Looking for patterns: An approach for tackling tough problems

Community member post by Scott D. Peckham

Scott D. Peckham (biography)

What does the word ‘pattern’ mean to you? And how do you use patterns in addressing complex problems?

Patterns are repetitions. These can be in space, such as patterns in textiles and wallpaper, which include houndstooth, herringbone, paisley, plaid, argyle, checkered, striped and polka-dotted.

The pattern concept can also be applied to repetitions in time, as occur in music. Those who know the temporal patterns can classify a piece of music as a blues, waltz or salsa. For each of these types of music, there are also classic dance steps, that usually go by the same name; these are patterns of movement in space and time.

These examples get to the idea that patterns can be viewed more generally as any type of repetitive structure or recurring theme that we can look for and potentially recognize or discover and then assign a memorable name to, such as “houndstooth” or “waltz”. Recognizing the pattern may then indicate a particular course of action, such as “perform dance moves that go with a waltz”.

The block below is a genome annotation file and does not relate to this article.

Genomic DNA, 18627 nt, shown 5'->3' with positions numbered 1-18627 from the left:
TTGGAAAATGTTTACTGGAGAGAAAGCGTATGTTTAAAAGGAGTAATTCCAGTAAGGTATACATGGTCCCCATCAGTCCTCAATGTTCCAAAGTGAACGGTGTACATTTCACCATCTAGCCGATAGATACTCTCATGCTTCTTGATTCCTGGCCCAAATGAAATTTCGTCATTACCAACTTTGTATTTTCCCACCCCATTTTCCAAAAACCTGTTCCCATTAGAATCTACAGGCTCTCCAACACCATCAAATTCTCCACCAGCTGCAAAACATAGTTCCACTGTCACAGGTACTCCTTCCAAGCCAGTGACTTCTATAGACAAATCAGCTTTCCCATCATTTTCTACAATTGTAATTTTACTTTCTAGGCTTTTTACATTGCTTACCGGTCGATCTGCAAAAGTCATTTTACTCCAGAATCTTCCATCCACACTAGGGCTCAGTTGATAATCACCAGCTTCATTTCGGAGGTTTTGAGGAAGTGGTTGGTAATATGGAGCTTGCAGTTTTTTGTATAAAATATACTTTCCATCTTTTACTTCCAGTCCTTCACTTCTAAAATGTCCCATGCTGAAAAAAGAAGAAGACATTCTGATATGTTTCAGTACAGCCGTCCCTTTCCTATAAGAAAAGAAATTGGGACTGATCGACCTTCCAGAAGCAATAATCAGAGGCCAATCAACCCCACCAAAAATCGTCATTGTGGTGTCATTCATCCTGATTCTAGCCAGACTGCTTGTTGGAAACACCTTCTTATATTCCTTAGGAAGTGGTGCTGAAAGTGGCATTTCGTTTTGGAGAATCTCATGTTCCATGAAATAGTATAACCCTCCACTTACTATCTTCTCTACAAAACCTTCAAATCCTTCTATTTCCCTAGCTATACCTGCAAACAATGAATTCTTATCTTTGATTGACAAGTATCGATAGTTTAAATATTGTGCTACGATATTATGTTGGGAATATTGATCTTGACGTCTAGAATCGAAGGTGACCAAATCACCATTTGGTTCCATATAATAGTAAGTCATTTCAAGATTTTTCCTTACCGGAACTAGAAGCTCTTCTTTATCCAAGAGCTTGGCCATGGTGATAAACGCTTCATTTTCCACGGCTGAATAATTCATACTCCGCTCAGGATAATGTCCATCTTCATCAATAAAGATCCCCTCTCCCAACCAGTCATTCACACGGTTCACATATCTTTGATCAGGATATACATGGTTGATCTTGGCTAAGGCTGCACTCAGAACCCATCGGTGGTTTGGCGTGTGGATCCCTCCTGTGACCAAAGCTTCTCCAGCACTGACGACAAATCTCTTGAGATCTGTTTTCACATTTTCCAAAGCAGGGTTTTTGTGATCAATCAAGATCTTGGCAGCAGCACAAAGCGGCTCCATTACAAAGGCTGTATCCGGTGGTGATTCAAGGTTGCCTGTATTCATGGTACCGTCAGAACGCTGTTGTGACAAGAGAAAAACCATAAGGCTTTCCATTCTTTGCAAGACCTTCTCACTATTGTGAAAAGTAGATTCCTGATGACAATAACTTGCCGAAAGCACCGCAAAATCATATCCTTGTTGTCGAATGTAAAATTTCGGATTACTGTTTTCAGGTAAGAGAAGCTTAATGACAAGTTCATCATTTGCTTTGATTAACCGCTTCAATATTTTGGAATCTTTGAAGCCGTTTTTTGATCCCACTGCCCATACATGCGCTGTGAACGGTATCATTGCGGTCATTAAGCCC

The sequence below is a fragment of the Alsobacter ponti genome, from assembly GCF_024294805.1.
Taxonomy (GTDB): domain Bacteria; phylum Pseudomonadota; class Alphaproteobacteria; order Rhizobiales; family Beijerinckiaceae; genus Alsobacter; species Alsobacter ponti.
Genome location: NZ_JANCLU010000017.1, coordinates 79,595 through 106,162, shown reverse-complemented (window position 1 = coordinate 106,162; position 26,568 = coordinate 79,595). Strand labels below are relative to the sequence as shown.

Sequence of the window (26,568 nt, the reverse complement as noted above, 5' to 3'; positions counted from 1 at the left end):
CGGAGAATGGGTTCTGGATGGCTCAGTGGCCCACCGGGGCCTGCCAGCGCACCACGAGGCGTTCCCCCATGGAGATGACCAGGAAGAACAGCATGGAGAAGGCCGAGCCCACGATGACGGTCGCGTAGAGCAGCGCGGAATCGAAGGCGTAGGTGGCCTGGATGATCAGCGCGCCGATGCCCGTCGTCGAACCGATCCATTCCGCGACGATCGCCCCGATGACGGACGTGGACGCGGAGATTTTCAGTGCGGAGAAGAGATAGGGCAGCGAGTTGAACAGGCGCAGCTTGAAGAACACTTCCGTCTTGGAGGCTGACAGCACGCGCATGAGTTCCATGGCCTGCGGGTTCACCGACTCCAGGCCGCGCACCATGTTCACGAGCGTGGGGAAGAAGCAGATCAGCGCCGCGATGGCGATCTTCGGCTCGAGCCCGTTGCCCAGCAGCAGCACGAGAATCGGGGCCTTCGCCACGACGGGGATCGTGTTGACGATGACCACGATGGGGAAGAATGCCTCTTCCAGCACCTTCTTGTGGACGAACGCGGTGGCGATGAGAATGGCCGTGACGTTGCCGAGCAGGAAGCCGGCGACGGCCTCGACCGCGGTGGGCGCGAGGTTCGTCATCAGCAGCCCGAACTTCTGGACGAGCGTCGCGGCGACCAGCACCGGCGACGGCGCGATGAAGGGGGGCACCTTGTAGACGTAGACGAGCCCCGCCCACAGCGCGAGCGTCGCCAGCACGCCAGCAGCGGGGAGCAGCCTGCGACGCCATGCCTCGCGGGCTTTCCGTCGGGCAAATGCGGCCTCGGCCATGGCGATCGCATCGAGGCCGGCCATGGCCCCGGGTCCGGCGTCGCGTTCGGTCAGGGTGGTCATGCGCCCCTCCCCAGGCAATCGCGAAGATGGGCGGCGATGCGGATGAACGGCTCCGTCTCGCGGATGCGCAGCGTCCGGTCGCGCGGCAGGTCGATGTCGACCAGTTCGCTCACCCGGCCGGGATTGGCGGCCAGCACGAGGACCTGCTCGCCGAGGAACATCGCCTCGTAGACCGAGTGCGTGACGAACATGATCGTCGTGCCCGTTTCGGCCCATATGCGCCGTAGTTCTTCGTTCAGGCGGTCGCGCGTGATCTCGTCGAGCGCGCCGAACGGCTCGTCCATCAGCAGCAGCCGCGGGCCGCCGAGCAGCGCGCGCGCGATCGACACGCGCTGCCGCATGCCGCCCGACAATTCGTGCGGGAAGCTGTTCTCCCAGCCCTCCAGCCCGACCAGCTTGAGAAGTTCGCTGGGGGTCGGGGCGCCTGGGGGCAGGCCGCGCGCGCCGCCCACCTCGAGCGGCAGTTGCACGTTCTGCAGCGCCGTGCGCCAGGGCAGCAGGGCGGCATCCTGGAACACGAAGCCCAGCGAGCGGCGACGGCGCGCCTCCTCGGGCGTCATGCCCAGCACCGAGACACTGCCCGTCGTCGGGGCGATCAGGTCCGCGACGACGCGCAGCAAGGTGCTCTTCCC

The ability to recognize a pattern and then take appropriate action is something that we associate with intelligence. Continue reading

Two barriers to interdisciplinary thinking in the public sector and how time graphs can help

Community member post by Jane MacMaster

jane-macmaster
Jane MacMaster (biography)

After one year or so delivering seminars that share practical techniques to help navigate complexity to public sector audiences, I’ve observed two simple and fundamental barriers to dealing more effectively with complex, interdisciplinary problems in the public sector.

First, is the lack of time to problem-solve – to pause and reflect on an issue, to build a deeper understanding of it, to think creatively about it from different angles, to think through some ideas, to test out some ideas. There is too much else going on.

Second, is that it’s often quite difficult to put one’s collective finger on what, exactly, the problem is. Continue reading

Problem framing and co-creation

Community member post by Graeme Nicholas

graeme-nicholas
Graeme Nicholas (biography)

How can people with quite different ways of ‘seeing’ and thinking about a problem discover and negotiate these differences?

A key element of co-creation is joint problem definition. However, problem definition is likely to be a matter of perspective, or a matter of how each person involved ‘frames’ the problem. Differing frames are inevitable when participants bring their differing expertise and experience to a problem. Methods and processes to support co-creation, then, need to manage the coming together of people with differing ways of framing the problem, so participants can contribute to joint problem definition. Continue reading